Johnson Electric profit hits US$187m
Electronic component manufacturer Johnson Electric reported a 2.7 per cent increase in net profit to a record US$187 million in the financial year to March 31.
Sales grew modestly by 2 per cent to US$2.14 billion. However, sales of the company's automotive products rose 11 per cent from the previous year to US$1.27 billion.
'The near-term prospects for demand are difficult to predict given the macroeconomic and political uncertainties that exist in most of the key geographies where we operate,' chairman and chief executive Patrick Wang Shui-chung said.
He said although the operating environment for global manufacturing businesses might continue to be challenging, the fundamental trend in the car industry was in the company's favour.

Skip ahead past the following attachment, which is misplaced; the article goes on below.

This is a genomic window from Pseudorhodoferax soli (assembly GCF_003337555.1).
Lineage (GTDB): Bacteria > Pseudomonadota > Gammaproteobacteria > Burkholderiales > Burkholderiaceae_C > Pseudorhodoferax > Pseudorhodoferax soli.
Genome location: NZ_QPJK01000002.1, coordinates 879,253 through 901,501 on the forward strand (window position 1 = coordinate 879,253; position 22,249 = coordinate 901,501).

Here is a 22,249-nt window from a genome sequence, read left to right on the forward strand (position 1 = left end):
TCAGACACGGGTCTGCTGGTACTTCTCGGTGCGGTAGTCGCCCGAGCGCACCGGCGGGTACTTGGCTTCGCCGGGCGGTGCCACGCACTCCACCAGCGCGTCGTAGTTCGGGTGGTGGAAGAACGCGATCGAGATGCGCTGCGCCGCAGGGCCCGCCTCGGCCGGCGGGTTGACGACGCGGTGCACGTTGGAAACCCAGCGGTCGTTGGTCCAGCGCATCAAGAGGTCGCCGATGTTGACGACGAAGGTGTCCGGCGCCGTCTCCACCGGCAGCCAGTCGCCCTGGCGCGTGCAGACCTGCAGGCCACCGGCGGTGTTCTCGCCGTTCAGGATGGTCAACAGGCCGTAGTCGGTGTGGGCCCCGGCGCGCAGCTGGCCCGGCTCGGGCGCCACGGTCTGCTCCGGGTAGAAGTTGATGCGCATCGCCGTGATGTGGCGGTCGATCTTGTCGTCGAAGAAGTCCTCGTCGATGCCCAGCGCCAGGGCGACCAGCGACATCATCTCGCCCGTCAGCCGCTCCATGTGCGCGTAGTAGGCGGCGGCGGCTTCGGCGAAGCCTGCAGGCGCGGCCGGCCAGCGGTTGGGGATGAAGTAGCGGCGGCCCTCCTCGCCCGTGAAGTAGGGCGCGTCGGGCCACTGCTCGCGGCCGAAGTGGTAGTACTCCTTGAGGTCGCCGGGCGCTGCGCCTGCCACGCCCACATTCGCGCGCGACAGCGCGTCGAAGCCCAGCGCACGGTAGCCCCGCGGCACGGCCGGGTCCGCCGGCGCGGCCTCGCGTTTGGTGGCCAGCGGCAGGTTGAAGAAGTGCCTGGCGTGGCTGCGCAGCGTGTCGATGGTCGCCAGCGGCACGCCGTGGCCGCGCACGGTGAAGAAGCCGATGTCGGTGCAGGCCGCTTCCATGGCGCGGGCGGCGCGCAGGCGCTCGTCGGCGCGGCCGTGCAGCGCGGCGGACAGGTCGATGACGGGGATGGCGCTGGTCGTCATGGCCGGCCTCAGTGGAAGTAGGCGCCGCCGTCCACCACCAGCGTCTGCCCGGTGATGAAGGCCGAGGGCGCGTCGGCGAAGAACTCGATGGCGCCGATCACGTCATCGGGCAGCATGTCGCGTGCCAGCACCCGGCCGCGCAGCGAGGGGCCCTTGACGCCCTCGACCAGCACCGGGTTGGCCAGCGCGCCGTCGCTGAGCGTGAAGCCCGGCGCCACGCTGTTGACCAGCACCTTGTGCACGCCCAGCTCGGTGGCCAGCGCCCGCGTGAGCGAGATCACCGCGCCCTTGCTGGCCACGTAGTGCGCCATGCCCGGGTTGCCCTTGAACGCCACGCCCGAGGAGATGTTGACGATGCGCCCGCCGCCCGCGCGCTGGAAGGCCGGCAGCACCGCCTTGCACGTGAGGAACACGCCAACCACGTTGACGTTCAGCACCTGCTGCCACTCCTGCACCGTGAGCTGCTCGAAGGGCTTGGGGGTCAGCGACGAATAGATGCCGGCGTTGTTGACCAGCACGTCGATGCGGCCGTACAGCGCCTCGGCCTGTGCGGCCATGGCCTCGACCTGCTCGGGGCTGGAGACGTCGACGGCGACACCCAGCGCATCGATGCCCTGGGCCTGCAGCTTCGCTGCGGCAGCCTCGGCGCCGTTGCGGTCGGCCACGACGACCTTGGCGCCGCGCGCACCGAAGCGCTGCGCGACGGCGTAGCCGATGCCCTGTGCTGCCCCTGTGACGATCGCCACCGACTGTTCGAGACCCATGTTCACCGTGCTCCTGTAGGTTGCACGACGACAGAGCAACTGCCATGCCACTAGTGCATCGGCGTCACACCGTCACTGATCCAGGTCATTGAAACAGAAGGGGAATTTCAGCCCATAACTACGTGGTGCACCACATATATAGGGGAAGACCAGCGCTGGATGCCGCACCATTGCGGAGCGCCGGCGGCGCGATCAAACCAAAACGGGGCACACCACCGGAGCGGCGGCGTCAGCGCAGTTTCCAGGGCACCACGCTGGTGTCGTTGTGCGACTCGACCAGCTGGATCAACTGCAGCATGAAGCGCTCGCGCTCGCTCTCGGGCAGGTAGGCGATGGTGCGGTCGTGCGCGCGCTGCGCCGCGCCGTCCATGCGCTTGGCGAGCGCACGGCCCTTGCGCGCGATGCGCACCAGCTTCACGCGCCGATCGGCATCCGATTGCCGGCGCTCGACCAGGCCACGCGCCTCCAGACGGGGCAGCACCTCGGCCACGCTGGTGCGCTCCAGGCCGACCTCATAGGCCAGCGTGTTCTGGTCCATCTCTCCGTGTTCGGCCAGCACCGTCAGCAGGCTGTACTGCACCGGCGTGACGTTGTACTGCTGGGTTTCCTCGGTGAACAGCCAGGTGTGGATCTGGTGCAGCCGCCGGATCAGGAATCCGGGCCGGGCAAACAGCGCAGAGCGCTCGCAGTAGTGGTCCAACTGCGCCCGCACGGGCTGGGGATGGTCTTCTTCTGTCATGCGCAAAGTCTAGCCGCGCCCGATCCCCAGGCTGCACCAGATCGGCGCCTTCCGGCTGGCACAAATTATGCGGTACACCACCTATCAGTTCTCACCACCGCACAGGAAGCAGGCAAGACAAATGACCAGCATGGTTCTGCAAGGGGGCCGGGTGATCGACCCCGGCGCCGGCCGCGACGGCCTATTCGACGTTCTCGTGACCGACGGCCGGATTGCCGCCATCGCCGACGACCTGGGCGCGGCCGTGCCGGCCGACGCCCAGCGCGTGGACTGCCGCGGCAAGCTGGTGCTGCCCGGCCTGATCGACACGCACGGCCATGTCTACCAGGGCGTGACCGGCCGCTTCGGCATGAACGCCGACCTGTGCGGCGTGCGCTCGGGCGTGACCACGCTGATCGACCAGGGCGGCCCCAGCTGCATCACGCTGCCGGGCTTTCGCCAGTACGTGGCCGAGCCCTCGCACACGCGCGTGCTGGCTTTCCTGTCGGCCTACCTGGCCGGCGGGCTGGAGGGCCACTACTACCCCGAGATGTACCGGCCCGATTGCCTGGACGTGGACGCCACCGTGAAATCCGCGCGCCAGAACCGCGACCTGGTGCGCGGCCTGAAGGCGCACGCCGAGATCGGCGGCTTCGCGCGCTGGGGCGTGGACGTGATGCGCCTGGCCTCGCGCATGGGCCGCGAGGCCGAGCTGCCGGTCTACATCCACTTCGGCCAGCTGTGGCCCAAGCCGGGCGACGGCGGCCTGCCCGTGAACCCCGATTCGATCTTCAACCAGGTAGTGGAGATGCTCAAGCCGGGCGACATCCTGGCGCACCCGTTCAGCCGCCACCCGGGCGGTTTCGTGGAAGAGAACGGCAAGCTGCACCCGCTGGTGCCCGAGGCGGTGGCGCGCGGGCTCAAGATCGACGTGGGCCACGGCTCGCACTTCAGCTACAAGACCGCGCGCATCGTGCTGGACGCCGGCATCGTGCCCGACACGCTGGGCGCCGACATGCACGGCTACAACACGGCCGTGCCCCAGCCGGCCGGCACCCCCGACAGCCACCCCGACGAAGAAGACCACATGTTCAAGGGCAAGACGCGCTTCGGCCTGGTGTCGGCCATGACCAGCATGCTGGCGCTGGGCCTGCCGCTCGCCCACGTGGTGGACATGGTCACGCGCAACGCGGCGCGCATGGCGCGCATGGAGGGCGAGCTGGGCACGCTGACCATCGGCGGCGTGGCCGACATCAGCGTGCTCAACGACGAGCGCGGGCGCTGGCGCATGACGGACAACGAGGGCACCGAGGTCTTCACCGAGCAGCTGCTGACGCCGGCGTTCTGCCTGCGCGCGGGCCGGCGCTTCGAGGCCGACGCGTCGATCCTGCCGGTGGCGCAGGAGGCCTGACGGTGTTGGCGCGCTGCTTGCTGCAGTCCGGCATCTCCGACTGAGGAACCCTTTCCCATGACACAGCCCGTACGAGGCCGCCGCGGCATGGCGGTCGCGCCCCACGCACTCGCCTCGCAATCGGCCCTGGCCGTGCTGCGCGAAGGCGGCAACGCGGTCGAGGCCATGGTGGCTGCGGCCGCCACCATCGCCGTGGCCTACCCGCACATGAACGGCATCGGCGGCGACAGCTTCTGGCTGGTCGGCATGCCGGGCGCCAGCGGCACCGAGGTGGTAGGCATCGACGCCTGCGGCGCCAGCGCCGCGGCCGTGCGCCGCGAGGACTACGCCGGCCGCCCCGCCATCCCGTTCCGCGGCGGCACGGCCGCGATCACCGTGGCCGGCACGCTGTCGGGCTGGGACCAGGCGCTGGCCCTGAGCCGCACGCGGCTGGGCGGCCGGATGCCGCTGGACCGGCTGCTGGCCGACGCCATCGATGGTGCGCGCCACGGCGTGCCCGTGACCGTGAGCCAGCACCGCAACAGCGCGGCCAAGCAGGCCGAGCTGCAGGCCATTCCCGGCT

That was because 'the market needs devices to increase mileage and reduce emissions, and our products are strong in that respect'.
Wang said new products and innovative ideas made him optimistic about Johnson Electric's long-term prospects, while for this year he was 'cautiously optimistic'.
Most of the company's plants are on the mainland, where labour rates have increased noticeably over the past couple of years. Johnson Electric said labour costs in the Pearl River Delta generally rose more than 20 per cent last year, but by improving operating efficiency it kept the growth in its own costs at 10 per cent.
The company's sales in the Americas, one of its three main markets, rose 9 per cent to US$483 million.
In Europe, the firm's sales rose by 10 per cent to US$927 million.
However, in Asia, sales dropped 2 per cent to US$723 million.
'That is because the inflation in material costs is very high. So the customers decided not to continue with some of our products, while others we decided to discontinue as the margins subsided,' Wang said.